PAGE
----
Demna Gvasalia and Francois-Henri Pinault

“A synthesis between the street and the salon.”

That’s how Cédric Charbit, president and chief executive officer of Balenciaga, described what couture by Demna Gvasalia might look like.
On Monday, the Paris fashion house said it would resume making high fashion, some 52 years after the Spanish founder Cristóbal Balenciaga closed his legendary couture house. Gvasalia is to unveil his first couture collection in July on the official Paris calendar.

“We owe this to Cristóbal and the legacy of the house,” Charbit said in an interview a few hours after the surprise announcement on the opening day of the summer 2020 couture shows in Paris.

By that time, Balenciaga sales reps and executives had received telephone calls and about a dozen email inquiries from devoted clients, a signal of healthy curiosity.

“Demna is going to be the first one of his generation doing couture in this week,” Charbit said. “Maybe there’s a new customer out there.”
The development will bring a new name to couture week, and an unexpected one, given Gvasalia’s penchant for creating lust-worthy sneakers, hoodies and bomber jackets both at Balenciaga and at Vetements, the brand he founded with his brother Guram in 2014.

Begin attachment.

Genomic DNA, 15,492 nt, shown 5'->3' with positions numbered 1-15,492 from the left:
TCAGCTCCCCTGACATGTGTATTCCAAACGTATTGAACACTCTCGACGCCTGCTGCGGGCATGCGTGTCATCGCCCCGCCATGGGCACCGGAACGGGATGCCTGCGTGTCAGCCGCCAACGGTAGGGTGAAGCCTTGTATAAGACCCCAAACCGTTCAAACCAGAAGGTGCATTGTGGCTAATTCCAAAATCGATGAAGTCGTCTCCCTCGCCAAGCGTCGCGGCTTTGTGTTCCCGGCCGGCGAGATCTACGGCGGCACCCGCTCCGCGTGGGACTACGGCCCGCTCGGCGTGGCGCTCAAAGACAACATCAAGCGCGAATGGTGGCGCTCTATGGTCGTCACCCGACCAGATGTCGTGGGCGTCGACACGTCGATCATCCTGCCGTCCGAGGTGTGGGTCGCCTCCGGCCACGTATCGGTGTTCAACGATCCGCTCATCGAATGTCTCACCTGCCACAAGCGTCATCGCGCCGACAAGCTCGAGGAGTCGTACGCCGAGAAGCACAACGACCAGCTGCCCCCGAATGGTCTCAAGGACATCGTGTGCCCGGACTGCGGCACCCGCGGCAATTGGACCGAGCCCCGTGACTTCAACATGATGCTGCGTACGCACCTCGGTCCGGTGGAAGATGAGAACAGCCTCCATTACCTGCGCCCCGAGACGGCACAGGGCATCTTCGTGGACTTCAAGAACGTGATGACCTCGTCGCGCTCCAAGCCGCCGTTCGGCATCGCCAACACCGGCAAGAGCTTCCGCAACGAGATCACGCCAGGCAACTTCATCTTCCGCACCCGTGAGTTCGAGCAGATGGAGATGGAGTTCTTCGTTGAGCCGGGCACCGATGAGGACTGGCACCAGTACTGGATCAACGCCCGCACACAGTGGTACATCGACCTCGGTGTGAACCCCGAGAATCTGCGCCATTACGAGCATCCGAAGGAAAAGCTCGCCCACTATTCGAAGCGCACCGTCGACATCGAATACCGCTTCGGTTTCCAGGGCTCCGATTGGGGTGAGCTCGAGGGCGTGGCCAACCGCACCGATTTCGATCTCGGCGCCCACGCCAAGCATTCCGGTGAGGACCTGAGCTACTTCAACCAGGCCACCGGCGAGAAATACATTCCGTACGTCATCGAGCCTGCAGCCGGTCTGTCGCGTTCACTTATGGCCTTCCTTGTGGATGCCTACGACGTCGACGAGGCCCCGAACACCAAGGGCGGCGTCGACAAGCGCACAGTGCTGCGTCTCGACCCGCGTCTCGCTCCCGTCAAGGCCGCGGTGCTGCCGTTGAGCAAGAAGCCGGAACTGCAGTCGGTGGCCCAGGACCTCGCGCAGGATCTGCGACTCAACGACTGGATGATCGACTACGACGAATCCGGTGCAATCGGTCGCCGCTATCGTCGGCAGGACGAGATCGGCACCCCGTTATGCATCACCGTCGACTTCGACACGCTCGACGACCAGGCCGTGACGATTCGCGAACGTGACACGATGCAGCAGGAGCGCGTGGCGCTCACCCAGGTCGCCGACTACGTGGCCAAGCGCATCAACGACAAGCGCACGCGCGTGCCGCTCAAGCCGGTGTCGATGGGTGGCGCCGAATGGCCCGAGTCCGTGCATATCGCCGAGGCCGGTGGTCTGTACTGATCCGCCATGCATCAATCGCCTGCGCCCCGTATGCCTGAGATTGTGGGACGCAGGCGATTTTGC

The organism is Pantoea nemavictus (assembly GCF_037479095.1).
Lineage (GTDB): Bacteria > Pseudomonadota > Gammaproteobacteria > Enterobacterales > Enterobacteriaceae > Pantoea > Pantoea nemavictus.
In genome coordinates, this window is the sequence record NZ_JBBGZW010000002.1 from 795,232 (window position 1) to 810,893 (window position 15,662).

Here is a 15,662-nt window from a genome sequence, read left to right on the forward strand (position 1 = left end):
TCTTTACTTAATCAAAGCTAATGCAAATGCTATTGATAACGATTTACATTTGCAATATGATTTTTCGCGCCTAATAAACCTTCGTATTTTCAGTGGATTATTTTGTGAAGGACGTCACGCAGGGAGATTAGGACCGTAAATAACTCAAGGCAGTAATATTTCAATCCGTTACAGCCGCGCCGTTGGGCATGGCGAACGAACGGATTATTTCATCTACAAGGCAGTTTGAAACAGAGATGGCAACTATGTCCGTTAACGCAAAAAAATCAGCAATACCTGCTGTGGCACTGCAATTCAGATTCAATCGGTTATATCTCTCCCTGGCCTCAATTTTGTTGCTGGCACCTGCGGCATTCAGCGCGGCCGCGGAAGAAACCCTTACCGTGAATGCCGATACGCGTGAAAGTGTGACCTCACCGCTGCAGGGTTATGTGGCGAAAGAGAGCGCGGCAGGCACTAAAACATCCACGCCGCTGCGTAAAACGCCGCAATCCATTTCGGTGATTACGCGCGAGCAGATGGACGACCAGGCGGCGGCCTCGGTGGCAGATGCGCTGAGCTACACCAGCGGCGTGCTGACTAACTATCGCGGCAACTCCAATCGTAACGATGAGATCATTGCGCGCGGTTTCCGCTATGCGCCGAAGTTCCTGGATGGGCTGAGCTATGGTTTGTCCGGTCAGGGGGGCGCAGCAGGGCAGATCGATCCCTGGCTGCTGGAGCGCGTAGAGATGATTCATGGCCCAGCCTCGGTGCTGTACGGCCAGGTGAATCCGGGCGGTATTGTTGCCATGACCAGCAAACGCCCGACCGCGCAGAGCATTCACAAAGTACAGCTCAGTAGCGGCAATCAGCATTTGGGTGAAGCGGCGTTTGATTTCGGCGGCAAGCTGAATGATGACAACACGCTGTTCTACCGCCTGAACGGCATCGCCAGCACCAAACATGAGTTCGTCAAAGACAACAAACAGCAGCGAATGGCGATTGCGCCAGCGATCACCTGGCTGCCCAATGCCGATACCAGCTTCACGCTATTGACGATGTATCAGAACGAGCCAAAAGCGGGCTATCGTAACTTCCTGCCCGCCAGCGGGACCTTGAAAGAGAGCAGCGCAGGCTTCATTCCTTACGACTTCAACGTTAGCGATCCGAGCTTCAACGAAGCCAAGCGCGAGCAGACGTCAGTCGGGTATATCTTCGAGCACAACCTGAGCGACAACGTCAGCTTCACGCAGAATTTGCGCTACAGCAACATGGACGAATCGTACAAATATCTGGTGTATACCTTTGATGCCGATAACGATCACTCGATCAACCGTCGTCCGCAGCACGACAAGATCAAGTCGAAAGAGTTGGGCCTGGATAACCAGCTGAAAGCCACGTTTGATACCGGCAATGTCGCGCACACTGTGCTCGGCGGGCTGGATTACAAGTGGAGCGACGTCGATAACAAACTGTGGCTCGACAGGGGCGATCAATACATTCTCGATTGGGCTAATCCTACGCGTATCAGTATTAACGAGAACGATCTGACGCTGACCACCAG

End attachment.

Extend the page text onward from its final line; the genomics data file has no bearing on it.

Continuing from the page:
He stepped down from the creative helm of Vetements last September and a statement provided exclusively to WWD hinted at a new project, saying the designer, 38, was stepping down from his position “to pursue new ventures.”

On Monday, Charbit suggested Gvasalia already had couture in mind when he joined Balenciaga in 2015, knowing the founder’s stature as the “couturier’s couturier.”

Christian Dior once famously referred to him as “the master of us all” by Christian Dior while Gabrielle Chanel dubbed him “the only couturier in the truest sense of the word.”
Among the most famous designs of the late Spanish-French couturier, prized for his spare and sculptural designs, are the cocoon coat, bubble skirt, pillbox hat and semi-fit jacket.